Once complete, this model will support parent carers of young people with profound and multiple learning disabilities and palliative care needs. It will also enable them to prepare for their child’s transition and to get the best out of the health and care system.”

10 Fighting for my Child

BBC Panorama (two days left to watch)

“In the aftermath of the Alfie Evans and Charlie Gard cases, Panorama meets three extraordinary families who spend their lives caring for children with serious disabilities.”

11 “How radio aids helped my deaf son”

“Having a radio aid gave five-year-old Levindinos Anastasiou, who has hearing loss, "a new lease of life", says his mum. The aids have two parts - the child wears a receiver with their hearing aid and the person they want to hear wears a transmitter, filtering out background noise.

The National Deaf Children's Society says more councils should pay for them.”

12 Goodbye Daisy

“Stephanie Nimmo's daughter, Daisy, was born with a rare, life-limiting, genetic disease. She had lots of things going on medically but in-between hospital stays, Daisy loved nothing more than going to school and spending time with her friends.

….As Stephanie spoke to the teachers and therapists who had worked with Daisy and her friends at school several things struck her; statistically children in special schools are more likely to lose a classmate than a child in a mainstream school; death and grief are not curriculum subjects; very few resources exist to help children, especially non-verbal or learning-disabled children understand and communicate their feelings around death and dying.”

13 The learning disability improvement standards for NHS trusts

“We have developed new standards to help NHS trusts measure the quality of care they provide to people with learning disabilities, autism or both. The standards have been developed with a number of outcomes created by people and families — which clearly state what they expect from the NHS.”

14 The Last Leg's Alex Brooker: I have a special connection with the NHS

The NHS: A People's History started on BBC Four on Monday 2nd July

(but you can catch up on iPlayer)

“Alex Brooker has found fame through being funny but a new documentary about the NHS sees the presenter return to his journalistic roots. He talks to Georgia Humphreys about why he wanted to be involved, plus how The Last Leg has boosted his confidence.”

"I remember going into counselling in 2010, because I became really conscious of my disabilities," the Kent-born presenter says. "And then it's almost like I've done another six years of counselling on [The Last Leg's] sofa, in a completely weird, surreal way."

15 DLD: the common language disorder we need to talk about

“A focused approach is needed to uncover difficulties with language development in primary school, writes Naomi Reed (for TES)

Developmental Language Disorder (DLD) is one of the most common childhood disorders – thought to affect two children in every class of 30 starting primary school – and yet a lot of teachers haven’t heard of it.”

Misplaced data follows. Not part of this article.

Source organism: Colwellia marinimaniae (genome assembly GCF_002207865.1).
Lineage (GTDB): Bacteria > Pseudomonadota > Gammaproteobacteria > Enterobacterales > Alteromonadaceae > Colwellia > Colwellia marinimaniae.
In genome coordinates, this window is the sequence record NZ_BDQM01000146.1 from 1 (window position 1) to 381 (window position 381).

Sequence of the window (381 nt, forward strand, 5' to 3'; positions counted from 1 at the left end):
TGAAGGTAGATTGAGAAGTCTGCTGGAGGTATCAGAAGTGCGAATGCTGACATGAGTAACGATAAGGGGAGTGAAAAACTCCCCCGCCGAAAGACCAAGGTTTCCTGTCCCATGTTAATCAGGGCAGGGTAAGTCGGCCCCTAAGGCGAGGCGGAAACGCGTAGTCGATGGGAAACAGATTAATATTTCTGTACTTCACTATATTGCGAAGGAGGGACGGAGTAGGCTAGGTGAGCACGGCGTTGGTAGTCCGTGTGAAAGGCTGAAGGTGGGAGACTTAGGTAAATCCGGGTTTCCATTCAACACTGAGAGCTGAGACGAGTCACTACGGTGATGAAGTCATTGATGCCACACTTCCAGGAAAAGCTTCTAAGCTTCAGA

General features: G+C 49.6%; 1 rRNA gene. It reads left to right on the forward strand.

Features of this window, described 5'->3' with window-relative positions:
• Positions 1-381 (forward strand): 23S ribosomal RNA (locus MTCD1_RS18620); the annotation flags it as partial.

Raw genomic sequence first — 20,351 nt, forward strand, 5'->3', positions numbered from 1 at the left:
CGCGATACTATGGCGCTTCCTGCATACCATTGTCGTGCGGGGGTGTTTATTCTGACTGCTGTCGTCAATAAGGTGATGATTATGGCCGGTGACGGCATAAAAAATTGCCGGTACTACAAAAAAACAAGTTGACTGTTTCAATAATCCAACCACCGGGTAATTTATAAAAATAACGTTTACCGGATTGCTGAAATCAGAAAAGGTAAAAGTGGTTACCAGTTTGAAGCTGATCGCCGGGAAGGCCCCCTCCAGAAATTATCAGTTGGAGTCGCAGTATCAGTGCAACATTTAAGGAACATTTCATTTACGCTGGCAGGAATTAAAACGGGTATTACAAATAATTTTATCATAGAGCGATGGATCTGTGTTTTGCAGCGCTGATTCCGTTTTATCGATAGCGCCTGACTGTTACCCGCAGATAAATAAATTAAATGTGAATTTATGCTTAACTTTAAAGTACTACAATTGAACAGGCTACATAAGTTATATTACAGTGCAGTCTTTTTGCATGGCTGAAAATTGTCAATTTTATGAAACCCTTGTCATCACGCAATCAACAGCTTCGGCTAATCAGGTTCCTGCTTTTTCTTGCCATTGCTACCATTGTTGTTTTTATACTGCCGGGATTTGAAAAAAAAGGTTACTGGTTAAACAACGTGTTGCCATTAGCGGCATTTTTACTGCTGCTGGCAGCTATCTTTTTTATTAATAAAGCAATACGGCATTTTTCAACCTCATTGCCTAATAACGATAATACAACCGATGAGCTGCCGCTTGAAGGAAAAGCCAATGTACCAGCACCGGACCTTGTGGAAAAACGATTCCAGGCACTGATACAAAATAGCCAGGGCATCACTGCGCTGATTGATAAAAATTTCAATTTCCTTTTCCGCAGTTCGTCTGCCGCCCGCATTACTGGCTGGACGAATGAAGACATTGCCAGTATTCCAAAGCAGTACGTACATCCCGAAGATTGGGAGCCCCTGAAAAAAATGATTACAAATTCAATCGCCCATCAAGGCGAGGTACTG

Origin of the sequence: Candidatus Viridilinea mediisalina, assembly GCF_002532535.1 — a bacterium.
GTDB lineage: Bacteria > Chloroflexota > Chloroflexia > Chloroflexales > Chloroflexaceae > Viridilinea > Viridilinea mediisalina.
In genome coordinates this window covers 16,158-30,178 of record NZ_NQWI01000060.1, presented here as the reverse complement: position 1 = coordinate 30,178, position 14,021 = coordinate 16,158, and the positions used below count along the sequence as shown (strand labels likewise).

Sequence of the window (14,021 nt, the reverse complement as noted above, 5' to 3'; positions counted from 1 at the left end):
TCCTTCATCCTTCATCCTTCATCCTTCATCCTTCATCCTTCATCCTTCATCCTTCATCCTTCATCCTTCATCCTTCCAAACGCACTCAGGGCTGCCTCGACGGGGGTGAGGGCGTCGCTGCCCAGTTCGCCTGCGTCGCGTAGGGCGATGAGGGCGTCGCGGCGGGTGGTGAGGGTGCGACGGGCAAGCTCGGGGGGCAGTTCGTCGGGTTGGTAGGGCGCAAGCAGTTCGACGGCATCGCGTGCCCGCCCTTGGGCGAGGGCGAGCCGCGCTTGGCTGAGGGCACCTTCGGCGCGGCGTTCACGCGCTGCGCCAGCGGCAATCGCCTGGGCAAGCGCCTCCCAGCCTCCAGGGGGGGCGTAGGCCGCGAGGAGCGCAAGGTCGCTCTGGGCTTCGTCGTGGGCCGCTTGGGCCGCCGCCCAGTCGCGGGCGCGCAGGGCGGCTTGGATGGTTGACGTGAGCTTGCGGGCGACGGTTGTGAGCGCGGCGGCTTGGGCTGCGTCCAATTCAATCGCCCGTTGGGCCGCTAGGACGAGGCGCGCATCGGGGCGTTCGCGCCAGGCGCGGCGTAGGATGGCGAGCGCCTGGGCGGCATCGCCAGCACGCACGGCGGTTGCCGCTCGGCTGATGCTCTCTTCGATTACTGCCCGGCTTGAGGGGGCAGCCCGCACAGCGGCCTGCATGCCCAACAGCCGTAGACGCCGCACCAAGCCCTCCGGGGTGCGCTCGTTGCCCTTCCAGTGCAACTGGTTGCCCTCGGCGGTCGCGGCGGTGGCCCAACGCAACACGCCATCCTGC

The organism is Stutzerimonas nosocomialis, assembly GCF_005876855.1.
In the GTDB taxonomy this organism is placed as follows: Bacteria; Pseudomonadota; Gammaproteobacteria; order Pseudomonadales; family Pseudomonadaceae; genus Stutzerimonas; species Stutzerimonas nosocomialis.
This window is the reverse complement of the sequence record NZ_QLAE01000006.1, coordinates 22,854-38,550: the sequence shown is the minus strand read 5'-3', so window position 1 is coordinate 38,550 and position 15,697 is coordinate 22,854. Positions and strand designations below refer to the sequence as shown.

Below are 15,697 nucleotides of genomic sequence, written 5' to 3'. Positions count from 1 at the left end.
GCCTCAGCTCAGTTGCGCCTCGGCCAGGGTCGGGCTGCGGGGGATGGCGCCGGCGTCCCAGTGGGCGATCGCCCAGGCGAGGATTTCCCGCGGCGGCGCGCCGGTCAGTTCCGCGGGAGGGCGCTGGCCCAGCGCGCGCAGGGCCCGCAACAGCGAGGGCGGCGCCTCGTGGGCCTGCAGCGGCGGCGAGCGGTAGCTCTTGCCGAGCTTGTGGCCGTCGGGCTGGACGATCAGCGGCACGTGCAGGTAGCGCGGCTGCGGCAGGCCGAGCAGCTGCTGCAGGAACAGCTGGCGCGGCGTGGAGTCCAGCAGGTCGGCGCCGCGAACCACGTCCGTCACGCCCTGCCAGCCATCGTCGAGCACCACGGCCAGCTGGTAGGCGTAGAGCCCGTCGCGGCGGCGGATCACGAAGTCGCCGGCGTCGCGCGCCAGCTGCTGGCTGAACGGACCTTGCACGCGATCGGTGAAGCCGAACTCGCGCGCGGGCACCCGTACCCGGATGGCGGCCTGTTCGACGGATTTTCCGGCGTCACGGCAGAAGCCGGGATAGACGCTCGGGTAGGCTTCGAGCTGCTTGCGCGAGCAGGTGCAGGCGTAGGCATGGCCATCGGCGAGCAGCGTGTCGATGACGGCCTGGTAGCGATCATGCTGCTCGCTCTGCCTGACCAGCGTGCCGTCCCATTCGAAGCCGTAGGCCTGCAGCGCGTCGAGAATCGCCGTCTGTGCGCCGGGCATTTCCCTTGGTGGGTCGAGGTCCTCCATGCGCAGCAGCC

16 “All teachers are Sendcos now”

“Headteachers can't expect Sendcos to solve every issue – the day of one person dealing with SEND has gone, says Colin Harris” (for TES)

17 Disabled Identification (DID) Card

Applicants will need to be able to show they are registered as disabled, but otherwise this is straightforward.

“Providing a unique disability initiative improving the lives of disabled people. Producing a much-needed single recognised National Identification (DID) Card for all disabled people. This new style ID card is easy and simple and just one card!”

18 Launch of tri-Force Autism Alert Card scheme

“An alert card and passport scheme aimed at improving how police interact with autistic people has been introduced across London.

The scheme is a joint project between the Metropolitan Police Service, City of London Police and British Transport Police, and is endorsed by the National Police Autism Association. It was developed following extensive consultations with autistic individuals and their parents, the National Autistic Society, Autism Partnership Boards and other partner agencies.”

19 A Dad’s Letter to his Nonverbal Son

All to often, it takes time for parents to understand their child is different – seemingly more often with Dad’s and their autistic children. Here’s a short and simple blog.

20 Dogs and a Relaxation app

Two items from JoeF; a young man who regularly contributes to SENDspeak

Dogs for Good

“There is a national charity called ‘Dogs for Good’ which supports children, young people and adults with disabilities (including Autism) through various projects involving the positive power of dogs. The link below will take you to the ‘Dogs for Good’ website which explains about how and why the Community Dogs Programme is so helpful. There is a video on this page featuring real life people whose lives have been transformed by the positive and nurturing power of dogs.”

Relaxation and nature sounds app

“A group called ‘Wild Ventures’ have produced four amazing apps (available on the Apple App Store) which from my experience are the most beautifully designed apps for relaxation. Each of the apps have different themes but they all include high quality nature sounds and beautiful illustrations to capture the feeling of being surrounded by nature. Please click on the link below for more details.”

21 Accessible Musical instruments

“'We need to put inclusion at the start of the process': the disabled musicians making their own instruments.’

Music journalist Sam Davies speaks to disabled female musicians about the lack of accessible musical instruments for people with varied physical abilities and why they decided to create their own.”

If you have any questions at all, please ask and I'll do my best to find an answer.

With best wishes, Romany